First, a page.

Allostery is a process where one site on a molecule is perturbed by an effector, causing a functional change at another site: it is regulation at a distance . Allostery can arise from non-covalent interactions (e.g. drug binding), covalent interactions (e.g. phosphorylation) and light absorption. This intrinsic and widespread property of proteins  is important in processes such as cellular signalling and disease, yet most allosteric mechanisms remain an enigma and a universal mechanism has proved elusive [3, 4].
Allosteric drugs have hardly been explored and are a major avenue of research for the pharmaceutical industry [5–7]. They hold many potential benefits over orthosteric (non-allosteric) drugs: they do not bind to active sites that are often conserved in protein families, and are hence highly specific; they can activate as well as inhibit a protein; they can have a ceiling to their effect; and they can be used effectively in combination with orthosteric drugs. However, discovery of allosteric drugs presents challenges beyond those encountered in orthosteric drug discovery. Whether the drug will activate or inhibit the protein is difficult to predict and in many cases the location of allosteric sites is unknown.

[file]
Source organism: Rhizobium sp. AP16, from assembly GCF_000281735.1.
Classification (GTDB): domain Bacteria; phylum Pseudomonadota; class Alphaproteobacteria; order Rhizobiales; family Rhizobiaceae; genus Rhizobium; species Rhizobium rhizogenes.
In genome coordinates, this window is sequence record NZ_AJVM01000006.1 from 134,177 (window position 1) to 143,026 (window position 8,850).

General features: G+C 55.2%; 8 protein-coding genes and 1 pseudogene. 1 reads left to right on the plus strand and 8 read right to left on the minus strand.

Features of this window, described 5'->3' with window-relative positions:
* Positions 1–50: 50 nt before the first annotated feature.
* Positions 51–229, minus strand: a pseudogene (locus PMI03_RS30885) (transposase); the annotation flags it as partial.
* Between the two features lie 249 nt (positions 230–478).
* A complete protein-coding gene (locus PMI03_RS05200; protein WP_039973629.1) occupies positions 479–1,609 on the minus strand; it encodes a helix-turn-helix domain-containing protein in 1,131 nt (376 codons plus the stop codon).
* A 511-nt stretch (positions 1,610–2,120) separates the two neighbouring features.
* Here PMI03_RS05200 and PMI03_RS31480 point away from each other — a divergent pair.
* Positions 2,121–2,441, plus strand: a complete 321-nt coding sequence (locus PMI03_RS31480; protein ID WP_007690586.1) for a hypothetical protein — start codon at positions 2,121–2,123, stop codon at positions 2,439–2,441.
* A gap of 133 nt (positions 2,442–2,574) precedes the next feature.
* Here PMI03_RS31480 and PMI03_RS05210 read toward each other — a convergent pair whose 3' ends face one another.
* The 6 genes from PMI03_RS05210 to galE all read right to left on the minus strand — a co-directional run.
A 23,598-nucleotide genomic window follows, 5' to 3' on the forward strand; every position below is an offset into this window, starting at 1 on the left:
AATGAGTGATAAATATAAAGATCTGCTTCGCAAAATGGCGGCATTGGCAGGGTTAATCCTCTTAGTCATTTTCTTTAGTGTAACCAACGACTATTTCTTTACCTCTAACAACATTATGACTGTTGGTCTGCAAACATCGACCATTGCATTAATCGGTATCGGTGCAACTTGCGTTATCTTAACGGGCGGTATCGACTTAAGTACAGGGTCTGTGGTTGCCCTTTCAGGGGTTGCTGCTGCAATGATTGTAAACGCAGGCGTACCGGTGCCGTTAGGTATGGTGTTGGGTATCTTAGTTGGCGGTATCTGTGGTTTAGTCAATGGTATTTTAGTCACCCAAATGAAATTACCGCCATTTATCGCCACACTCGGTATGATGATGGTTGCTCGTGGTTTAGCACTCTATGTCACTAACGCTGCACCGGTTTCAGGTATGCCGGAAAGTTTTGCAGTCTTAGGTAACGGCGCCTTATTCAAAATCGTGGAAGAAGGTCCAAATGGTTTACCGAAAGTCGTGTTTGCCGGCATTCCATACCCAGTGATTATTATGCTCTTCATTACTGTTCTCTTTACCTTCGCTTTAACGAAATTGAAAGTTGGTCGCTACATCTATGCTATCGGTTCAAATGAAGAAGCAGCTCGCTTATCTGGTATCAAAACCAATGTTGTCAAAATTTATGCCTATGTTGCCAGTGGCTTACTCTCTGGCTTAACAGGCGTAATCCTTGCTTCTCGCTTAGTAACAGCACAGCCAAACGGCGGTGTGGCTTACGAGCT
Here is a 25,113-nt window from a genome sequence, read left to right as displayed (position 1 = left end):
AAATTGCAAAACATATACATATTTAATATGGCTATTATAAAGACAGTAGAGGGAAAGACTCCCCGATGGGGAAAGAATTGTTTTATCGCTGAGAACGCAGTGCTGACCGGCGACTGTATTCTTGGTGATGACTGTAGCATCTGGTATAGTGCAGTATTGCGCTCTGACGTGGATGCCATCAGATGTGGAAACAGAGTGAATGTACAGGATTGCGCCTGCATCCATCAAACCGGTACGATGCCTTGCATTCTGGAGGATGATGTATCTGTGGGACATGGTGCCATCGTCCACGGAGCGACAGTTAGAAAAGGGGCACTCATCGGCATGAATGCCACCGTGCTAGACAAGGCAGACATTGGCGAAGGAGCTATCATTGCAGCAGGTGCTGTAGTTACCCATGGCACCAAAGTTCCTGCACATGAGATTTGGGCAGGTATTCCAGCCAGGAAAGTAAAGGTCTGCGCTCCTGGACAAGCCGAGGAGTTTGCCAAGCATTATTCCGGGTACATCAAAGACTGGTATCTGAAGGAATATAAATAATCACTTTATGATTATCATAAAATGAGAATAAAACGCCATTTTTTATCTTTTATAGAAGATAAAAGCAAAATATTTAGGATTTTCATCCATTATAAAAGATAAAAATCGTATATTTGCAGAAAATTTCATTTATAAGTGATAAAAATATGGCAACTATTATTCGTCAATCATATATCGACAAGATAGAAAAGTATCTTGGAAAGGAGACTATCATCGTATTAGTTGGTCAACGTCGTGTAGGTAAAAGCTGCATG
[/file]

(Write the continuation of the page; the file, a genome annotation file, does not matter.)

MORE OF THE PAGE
Allosteric drug discovery by virtual screening is an exciting prospect furthered by the elucidation of previously-unknown allosteric sites found on solved protein structures . Development of allosteric prediction methods is therefore of pressing concern and has been approached using various methods: changes in flexibility on ligand binding [9, 10]; machine-learning using pocket features ; structural conservation ; two-state Gō models ; and molecular dynamics . Methods investigating the allosteric mechanism have also been developed [14–17], giving insight into which residues propagate the allosteric signal and how it is transmitted. Many of the above approaches have been made available to the community as web servers [11, 18–20].